The current Access to Information Act provides many of the necessary exemptions from disclosure in Sections 14-18 which permit the government to refuse to release records that contain information that would be injurious to federal-provincial affairs, the conduct of foreign affairs and the defence of Canada or would compromise public safety or management of the national economy. All of this kind of information, expressed or implied, one would expect to find in the Prime Minister’s agenda books. The problem is the act does not specify this. Depending on the precedents and arguments presented to them, the courts have the option of choosing not to connect the word “information” in the exemption sections with agendas. Lawyers for the PMO would have had to scramble to persuade the judges to read into the law that which is not actually there in words. For those of us who have long advocated for an overhaul of the Access to Information Act, there is little sympathy for a government being hoisted by this petard of its own inaction.

The Privacy Commissioner has said he intends to seek intervener status before the Supreme Court; the judges will hear all testimony, ponder, and decide. What every MP, ordinary Canadian, and journalist should be worried about, however, is the fact that Privacy Commissioner in his open letter used the concept of privacy to justify ministerial secrecy. If an officer of Parliament could be so confused as to the application of the Access to Information Act versus the Privacy Act, what of government officials? This is an especially urgent concern given that Treasury Board last year fielded the Access to Information Task Force to review the Act and make recommendations to Cabinet this fall. If the civil servants conducting this study are doing it from the same perspective as the Privacy Commissioner then their report could do more damage than good.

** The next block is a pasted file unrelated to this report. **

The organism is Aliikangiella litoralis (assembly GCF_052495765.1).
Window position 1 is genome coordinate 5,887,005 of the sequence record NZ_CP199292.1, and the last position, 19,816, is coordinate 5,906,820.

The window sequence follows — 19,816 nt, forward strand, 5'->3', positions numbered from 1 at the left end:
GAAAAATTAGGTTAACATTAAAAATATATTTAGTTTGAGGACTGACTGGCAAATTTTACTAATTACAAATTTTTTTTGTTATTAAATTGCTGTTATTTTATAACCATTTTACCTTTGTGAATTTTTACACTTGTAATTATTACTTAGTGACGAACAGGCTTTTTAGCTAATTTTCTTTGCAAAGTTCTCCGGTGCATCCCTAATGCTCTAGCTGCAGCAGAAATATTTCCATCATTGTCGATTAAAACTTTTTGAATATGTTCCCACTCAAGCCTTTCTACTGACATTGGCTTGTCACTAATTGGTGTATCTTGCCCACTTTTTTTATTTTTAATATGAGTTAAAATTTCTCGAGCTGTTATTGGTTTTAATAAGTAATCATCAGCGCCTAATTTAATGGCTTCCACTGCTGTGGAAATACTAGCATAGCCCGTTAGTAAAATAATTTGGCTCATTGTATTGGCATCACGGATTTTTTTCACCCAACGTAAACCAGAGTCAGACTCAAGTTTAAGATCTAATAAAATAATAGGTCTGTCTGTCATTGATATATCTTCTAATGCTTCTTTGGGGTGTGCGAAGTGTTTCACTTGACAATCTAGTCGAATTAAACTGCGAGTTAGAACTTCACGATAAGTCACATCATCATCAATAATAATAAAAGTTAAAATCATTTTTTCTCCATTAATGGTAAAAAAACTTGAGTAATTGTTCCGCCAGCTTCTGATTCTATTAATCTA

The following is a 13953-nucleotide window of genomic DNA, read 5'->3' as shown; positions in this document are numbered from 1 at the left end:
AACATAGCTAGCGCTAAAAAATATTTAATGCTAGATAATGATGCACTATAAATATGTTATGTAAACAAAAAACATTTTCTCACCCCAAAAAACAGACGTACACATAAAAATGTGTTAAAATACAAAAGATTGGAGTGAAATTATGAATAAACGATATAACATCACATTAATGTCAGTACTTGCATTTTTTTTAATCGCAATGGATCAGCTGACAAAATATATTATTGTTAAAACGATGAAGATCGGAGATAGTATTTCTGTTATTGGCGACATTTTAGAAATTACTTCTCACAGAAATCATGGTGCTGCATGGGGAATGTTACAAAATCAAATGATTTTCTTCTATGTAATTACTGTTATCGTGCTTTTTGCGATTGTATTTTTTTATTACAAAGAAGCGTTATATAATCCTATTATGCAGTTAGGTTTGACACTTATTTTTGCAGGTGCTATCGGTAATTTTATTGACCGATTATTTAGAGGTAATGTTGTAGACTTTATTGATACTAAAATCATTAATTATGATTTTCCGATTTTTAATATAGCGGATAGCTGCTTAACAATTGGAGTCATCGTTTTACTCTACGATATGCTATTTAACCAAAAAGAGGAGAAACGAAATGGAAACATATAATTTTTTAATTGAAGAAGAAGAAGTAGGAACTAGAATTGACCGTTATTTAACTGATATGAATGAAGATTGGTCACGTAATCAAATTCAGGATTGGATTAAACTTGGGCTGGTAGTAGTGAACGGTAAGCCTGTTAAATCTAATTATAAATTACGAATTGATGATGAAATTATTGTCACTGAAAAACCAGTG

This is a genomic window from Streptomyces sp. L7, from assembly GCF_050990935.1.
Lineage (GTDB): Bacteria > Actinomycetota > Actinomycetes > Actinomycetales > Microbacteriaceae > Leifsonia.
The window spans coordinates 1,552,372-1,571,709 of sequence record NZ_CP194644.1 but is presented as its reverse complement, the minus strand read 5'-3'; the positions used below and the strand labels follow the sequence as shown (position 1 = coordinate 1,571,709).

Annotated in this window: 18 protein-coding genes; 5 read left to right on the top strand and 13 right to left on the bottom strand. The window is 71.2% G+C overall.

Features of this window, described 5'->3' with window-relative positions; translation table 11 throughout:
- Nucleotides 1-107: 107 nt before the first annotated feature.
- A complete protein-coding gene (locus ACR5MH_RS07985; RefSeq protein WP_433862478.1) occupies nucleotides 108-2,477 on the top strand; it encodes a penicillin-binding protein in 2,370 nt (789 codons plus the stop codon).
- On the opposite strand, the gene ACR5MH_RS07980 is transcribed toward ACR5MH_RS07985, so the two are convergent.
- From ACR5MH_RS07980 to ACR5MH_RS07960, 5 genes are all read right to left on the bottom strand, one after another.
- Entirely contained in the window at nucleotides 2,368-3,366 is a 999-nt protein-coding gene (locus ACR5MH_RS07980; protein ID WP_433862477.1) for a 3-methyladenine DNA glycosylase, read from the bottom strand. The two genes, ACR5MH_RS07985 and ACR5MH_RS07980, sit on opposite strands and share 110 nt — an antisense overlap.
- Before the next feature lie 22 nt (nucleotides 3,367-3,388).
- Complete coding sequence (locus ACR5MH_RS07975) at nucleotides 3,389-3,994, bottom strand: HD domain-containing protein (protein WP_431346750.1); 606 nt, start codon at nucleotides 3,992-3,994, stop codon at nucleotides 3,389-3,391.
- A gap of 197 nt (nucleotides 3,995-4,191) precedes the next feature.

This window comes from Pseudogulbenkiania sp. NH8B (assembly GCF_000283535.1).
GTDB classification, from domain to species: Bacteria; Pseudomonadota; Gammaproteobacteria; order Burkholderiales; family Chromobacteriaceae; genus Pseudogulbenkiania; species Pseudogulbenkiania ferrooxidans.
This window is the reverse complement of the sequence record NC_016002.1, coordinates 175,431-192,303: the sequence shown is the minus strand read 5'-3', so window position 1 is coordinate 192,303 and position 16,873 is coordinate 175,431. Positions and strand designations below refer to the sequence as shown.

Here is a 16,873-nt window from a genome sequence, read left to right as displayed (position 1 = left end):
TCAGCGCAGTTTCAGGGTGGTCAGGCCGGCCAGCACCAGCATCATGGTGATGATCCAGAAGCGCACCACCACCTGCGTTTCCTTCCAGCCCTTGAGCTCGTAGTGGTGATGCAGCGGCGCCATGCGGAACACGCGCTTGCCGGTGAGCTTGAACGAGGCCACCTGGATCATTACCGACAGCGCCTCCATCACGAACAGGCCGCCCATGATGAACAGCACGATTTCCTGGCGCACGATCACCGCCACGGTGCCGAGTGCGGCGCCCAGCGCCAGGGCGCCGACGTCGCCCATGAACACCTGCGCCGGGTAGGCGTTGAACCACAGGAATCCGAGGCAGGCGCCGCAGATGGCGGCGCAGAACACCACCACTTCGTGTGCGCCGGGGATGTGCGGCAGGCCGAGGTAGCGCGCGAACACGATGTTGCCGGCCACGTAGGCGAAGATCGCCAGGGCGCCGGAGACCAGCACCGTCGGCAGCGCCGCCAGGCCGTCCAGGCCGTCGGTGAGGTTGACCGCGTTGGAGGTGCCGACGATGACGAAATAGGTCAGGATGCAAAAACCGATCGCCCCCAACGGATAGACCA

Philosophical Debate Between Access and Privacy

The great divide philosophically between those moving toward more openness in government and those who are not is encapsulated in another statement in the Privacy Commissioner’s open letter. He says “Access to information is an administrative right that may lead to better government. Privacy is a fundamental human right that is essential to freedom and dignity.” The meaning is clear: the right of politicians and civil servants to privacy trumps the administrative advantages of transparency. There could be many in government who believe that.

Speaking as a Member of Parliament, charged by my constituents to promote good government, I can only say that I am of the diametrically opposite view. When one chooses to become a politician, or Prime Minister, or high public official one does so knowing that one must necessarily sacrifice most of one’s privacy. Public attention is both the reward and the curse of public office and one cannot have one without the other. The Privacy Act’s stated purpose is to protect the personal information that ordinary Canadians confide in the government. It was never intended to protect government.

On the other hand, in a democracy surely the public’s right to know that it is being governed honestly and competently is superior to whatever right to privacy public officials might have. Sadly, the Canadian government has never stated that it believes in this principle. Indeed, it has prevaricated by the very choice of name for its freedom of information legislation: Access to Information Act. It is a cautious title, used only by Canada, Hong Kong and South Africa. It implies that people are entitled to government information but the government has no responsibility to provide it. One cannot expect federal public servants to be committed to a principle higher than the feeble one the federal government has so far expressed. If the Privacy Commissioner and others view freedom of information as of mere administrative utility, then it is because government has made no effort to dissuade them otherwise.

Therefore, reform of Canada’s freedom of information and privacy legislation must begin with a strong statement that the government is committed to the principle of openness. In my 1999 private member’s Bill C-264 to reform the Access to Information Act, the first amendment would have changed the name to “The Open Government Act.” The second amendment would have committed the government to transparency by declaring that “it is the Government of Canada’s duty to release information that will assist the public in assessing the Government’s management of the country and in monitoring the Government’s compliance with the Canadian Charter of Rights and Freedoms.” Just those two amendments alone would have had a profound impact; they would have removed any doubt about whether privacy or openness rules.